Splash Extra

The numbers don’t stack up, but enjoy the moment

Why are all dry bulk sectors suddenly profitable? Splash Extra admits to being a tad perplexed

It simply does not add up. Then again, we couldn’t care less. Spot earnings for all sizes of bulkers are profitable by the end of September. Daily average capesize freight rates stood at $22,841 per day at the start of this week and handysizes are making in excess of $10,000 per day. What’s not to like? Take a break for once – lean back and enjoy it. Be complacent for a while.

Still, bear in mind that old saying that if something is too good to be true – it probably is. At Splash Extra, we are simply putting the present freight rates into perspective, when highlighting the fact that only panamax bulkers are breaking even on average spot rates in the January through September period. Compared to previous years, we have not seen average earnings as low as this since 2016.

Here’s why shareholders are running away

While the optimists, including all chartering managers, only focus on the market right here, right now, it is the duty of this title to add more substance, perhaps to also suggest a few reasons why shareholders are running away.

Safe Bulkers is down by 40% year-to-date, Golden Ocean 33%, Navios 61%, even Pacific Basin is down by 30% even though it impaired its fleet by $198m in a move to develop higher earnings per share.

Global steel production is down by 4.2% in the first eight months of 2020, pulled up by China, which is producing 3.7% more, and dragged down by the rest of world, which is producing 13.3% less.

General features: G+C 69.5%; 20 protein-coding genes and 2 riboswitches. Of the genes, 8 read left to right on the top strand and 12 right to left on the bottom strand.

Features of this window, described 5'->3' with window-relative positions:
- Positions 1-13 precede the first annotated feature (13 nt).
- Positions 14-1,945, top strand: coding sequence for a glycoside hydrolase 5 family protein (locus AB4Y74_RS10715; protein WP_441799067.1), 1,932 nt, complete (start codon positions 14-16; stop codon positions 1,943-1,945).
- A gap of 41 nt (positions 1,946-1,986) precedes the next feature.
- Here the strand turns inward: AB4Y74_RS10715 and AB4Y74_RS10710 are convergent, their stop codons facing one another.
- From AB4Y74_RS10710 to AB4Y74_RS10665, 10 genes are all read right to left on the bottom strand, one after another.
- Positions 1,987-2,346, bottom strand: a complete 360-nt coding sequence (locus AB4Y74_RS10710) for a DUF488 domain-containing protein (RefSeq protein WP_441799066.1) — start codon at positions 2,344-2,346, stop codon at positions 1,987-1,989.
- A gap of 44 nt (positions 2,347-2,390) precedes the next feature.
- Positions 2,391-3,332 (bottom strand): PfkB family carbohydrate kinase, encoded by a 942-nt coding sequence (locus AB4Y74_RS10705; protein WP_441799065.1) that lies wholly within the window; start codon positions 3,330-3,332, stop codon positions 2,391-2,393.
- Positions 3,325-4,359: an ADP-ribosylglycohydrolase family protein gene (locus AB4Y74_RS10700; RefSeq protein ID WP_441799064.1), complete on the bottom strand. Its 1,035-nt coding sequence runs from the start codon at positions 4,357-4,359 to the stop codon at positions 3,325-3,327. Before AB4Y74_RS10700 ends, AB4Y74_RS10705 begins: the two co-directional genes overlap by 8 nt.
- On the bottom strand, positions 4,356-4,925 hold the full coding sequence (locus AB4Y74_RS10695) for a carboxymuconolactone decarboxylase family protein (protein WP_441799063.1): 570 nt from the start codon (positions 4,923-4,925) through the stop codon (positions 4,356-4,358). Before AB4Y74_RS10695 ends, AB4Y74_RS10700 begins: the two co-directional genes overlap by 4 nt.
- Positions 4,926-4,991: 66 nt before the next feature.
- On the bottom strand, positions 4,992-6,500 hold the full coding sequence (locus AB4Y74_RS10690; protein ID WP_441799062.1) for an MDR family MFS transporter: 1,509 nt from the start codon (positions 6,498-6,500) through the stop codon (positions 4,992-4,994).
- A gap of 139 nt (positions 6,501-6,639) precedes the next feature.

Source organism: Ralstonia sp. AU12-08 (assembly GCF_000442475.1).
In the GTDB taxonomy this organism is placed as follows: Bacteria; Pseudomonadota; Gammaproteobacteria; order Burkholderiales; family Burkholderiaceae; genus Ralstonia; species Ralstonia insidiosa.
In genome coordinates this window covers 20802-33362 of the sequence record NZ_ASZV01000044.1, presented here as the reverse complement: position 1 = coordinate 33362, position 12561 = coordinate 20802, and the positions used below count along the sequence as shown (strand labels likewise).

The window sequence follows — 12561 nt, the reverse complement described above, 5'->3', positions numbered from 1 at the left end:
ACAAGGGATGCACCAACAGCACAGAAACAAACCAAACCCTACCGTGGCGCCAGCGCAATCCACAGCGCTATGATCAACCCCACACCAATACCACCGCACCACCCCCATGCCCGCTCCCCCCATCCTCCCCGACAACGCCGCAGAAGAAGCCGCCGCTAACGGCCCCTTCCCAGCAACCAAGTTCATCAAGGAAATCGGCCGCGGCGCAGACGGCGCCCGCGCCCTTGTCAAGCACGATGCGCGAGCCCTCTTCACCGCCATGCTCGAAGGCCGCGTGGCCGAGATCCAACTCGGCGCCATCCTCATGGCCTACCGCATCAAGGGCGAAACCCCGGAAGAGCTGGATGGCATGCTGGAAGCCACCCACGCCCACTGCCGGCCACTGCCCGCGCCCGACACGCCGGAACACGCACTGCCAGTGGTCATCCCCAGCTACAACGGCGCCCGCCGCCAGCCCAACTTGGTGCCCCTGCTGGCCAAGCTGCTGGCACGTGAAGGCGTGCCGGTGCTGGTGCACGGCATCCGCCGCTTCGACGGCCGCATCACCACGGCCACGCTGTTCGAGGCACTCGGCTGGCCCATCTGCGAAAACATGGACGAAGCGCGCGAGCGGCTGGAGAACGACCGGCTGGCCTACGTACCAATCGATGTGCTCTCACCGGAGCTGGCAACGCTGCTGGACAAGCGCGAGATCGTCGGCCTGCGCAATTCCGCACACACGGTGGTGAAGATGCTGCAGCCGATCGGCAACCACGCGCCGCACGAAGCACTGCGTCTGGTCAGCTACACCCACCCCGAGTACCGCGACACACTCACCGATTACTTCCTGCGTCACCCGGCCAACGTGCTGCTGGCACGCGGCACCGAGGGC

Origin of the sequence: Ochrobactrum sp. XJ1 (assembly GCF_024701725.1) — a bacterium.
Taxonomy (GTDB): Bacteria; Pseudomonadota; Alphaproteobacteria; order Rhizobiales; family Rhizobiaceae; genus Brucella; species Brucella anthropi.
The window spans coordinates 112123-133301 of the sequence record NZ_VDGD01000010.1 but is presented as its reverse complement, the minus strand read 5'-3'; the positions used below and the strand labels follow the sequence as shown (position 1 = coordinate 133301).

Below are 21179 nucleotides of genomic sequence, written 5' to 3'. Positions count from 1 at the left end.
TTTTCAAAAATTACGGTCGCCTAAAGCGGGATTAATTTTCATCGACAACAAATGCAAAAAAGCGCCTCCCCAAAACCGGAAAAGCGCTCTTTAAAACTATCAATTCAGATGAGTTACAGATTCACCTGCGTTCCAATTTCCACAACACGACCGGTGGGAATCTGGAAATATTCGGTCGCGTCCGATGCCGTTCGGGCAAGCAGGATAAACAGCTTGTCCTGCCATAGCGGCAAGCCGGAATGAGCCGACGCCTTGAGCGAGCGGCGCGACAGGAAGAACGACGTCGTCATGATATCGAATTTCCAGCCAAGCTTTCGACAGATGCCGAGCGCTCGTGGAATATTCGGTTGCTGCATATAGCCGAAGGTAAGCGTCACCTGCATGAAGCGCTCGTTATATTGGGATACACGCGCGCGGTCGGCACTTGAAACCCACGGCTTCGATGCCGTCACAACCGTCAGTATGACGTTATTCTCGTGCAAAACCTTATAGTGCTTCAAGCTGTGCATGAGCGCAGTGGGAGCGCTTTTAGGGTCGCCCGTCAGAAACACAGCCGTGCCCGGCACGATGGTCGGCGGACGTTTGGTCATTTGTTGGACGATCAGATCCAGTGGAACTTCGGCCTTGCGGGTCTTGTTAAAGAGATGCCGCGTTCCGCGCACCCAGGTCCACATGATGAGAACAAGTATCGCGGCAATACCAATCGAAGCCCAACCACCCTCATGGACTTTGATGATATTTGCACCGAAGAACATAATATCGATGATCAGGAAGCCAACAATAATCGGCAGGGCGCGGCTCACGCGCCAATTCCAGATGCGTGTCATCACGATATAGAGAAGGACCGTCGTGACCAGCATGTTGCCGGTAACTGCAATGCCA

Is the soon to be negative coal imports growth rate into China offering a preview of what is likely to come around later? Many investors tend to believe so. Currently being up by just seven panamax loads, at 0.5m tonnes (+0.2%) for the first eight months, imports stand at 221m tonnes.

During the first three weeks of the new soybean marketing year in the US, the farmers of Illinois and Iowa have been busy selling beans to the Chinese. The rush comes after record imports of Brazilian soybeans earlier in the year. Is this due to a sudden recovery from African swine fever?

Maybe. At least they have been busy flying in top, productive French breeding pigs in the past months, as they seek to replenish their dramatically reduced sow herd. The new piglets must be very hungry.

The big question: will the world’s largest iron ore miner, Brazil’s Companhia Vale do Rio Doce (Vale), deliver in Q4? And when will we stop hearing about the Chinese iron ore inventory as a relevant explanatory factor and driver behind Chinese imports?

Don’t try this at home: Splash Extra encourages no one to make sense out of Chinese iron ore imports, changes to inventory and production of crude steel – as that would only be a waste of time. Even trying to estimate the iron content of domestically mined iron ore makes no sense. Those numbers simply do not add up.

But do watch out for the brown marmorated stink bug, which according to Australian authorities poses a high biosecurity risk to the nation. It’s an invasive pest, native to China, Japan, Korea and Taiwan, that can severely impact the agricultural sector – and thus could limit dry bulk exports of wheat during the first half of next year if not contained. Is this an implicit way to raise the trade barrier to China?

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